When the name of your apartment complex is Peloton, you pretty much have to get the bike amenities right. And the Peloton Apartments, recently completed on a rapidly growing stretch of North Williams Avenue in Portland, does not disappoint.

For the non-bike-nerds out there, a peloton is a group of cyclists riding in tight formation, to reduce air drag during a race or group ride. It might seem like an odd name for a brand new, somewhat luxurious housing development whose tenants are more likely to be programmers than bike mechanics, but this is Portland after all, and the bike-friendly lifestyle takes all kinds. It helps that the Peloton’s three buildings are flanked on either side by two of the busiest bike routes in the city: in warmer months, rush hour traffic on North Williams and its southbound sister North Vancouver is upwards of 40% bicycles.

 Santoprene protects on the Burnside racks.

Santoprene protects on the Burnside racks.

So in addition to three rooftop decks and some beautifully tricked-out common areas, the Peloton also serves as a kind of showcase of great bike amenities. There’s a whole ground-level bike parking area in the main building, equipped with dozens of Huntco’s Burnside staple racks, their elegant rectangular tubing softened on the edges with Santoprene bumpers, to protect delicate paint jobs. And set back from the woonerf that divides the complex (a delightful Dutch-style alleyway, accessible to the public) is a protected bike room with more than 200 Huntco Hawthorne wall-mounted racks, perfect for that second (or third) bike you don’t use quite as often.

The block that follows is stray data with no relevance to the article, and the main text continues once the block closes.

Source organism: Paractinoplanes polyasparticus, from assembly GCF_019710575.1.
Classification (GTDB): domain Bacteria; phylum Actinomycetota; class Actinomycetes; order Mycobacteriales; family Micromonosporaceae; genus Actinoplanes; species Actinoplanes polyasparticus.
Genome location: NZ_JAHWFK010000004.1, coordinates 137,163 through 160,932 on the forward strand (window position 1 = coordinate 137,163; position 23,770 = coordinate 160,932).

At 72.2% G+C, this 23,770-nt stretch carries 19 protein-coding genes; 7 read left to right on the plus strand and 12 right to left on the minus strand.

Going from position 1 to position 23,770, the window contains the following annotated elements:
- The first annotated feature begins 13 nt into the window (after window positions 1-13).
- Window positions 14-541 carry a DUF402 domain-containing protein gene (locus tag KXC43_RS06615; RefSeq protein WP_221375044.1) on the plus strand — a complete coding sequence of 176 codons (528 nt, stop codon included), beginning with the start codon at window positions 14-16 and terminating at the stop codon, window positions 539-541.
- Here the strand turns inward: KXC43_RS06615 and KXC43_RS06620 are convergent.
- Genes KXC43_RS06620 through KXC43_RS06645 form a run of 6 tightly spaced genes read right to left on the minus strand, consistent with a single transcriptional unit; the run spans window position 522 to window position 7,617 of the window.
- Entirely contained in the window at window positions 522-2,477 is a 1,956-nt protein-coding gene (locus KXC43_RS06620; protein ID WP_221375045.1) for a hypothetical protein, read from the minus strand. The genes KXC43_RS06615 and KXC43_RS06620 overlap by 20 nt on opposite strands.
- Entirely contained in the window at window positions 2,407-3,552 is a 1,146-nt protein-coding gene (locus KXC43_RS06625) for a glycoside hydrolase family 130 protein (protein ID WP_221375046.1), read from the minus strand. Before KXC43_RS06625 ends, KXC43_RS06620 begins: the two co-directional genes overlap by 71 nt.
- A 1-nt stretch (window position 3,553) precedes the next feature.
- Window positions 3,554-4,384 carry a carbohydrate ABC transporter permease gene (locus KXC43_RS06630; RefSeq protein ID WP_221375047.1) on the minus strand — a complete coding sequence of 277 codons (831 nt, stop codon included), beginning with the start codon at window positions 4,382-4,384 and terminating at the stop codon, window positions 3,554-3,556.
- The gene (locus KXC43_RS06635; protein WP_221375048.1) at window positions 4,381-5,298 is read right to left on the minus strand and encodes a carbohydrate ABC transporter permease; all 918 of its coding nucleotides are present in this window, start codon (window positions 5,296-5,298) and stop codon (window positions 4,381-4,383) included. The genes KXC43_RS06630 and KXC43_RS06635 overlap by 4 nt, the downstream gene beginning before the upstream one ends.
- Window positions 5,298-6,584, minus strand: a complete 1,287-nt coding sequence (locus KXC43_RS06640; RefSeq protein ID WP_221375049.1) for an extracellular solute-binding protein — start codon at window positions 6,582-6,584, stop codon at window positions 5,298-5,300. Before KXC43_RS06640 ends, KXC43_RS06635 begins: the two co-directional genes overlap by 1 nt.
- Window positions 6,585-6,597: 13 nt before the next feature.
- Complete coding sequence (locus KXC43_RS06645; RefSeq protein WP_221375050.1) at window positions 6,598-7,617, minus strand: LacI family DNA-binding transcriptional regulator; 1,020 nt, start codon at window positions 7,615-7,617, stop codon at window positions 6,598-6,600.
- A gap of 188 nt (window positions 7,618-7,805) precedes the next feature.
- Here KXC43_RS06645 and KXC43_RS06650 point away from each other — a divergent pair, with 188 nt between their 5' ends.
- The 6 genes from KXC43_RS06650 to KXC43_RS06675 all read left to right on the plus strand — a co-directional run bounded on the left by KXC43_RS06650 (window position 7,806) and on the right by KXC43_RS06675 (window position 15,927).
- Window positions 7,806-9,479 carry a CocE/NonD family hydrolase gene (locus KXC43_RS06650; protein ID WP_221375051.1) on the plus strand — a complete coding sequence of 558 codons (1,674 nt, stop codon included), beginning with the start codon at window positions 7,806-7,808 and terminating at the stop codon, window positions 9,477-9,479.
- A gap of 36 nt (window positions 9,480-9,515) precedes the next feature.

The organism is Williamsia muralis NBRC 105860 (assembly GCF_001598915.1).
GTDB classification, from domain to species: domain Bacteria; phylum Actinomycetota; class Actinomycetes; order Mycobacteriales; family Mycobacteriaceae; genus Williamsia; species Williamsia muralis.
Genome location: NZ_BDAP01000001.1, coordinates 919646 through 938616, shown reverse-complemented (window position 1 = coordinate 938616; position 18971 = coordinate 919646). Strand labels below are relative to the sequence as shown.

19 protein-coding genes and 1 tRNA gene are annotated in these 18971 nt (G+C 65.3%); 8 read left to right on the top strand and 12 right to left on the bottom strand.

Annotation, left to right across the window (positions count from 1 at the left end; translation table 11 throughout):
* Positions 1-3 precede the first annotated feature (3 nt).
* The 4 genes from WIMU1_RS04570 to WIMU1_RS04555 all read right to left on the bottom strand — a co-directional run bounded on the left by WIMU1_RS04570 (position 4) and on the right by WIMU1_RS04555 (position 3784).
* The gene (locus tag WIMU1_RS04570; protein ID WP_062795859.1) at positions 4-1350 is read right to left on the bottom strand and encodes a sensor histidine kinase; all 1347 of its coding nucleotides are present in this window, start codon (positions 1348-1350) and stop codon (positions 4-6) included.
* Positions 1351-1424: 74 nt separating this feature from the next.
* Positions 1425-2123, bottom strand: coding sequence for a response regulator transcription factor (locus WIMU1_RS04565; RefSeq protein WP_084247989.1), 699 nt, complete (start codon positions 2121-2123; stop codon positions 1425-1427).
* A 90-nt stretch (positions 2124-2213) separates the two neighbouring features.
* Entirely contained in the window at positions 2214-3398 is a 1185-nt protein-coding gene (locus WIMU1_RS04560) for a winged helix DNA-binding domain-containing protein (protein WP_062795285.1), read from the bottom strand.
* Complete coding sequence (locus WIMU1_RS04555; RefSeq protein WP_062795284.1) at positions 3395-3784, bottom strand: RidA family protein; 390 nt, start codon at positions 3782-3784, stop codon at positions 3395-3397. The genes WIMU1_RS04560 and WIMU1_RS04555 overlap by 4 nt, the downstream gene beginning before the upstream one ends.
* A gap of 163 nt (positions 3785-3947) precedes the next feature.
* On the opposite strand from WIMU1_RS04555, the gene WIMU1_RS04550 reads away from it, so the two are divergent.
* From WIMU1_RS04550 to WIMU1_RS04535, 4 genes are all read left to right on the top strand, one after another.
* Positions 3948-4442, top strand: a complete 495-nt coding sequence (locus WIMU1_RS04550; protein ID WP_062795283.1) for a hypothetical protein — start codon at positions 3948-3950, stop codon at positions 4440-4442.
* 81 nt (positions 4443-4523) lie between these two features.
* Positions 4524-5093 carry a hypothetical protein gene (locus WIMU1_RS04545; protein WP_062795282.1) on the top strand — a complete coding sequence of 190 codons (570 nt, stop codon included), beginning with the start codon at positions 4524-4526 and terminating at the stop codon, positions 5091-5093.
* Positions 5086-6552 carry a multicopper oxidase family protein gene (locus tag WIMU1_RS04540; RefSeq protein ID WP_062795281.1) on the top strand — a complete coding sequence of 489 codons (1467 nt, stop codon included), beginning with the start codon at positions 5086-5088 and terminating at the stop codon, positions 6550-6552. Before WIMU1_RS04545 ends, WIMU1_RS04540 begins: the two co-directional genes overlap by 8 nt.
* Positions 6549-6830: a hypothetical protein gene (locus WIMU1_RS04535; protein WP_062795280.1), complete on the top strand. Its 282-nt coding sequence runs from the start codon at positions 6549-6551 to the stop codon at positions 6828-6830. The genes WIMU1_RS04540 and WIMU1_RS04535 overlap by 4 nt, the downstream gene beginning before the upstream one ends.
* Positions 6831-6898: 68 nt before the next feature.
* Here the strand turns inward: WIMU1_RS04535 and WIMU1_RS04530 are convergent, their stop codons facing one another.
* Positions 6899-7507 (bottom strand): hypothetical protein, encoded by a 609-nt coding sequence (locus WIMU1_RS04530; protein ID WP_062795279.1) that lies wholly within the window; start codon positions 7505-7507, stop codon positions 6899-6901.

BV-1 bike lockers and Burnside racks

BV-1 bike lockers and Burnside racks

Banking on the idea that several tenants will have bikes that they treasure and pamper, there’s an in-building Bike Club room with bench-mounted repair stands and a variety tools, and 10 gorgeous, mint-colored BV-1 bike lockers. Between these amenities, even the most road-obsessed tenant is going to feel well taken care of — an unusual value proposition for an apartment building.

 

The net effect of all these amenities, so thoughtfully installed, is a sense that this is a place that really means what it says. There are plenty of new apartment buildings using bike-centric imagery or messaging to sound more current, or more eco-friendly, but for anyone really making a go of active transportation as a daily habit, this kind of infrastructure is more than just a nice afterthought — it’s a game changer.

 

Bike Racks, Liveability, Bike Rooms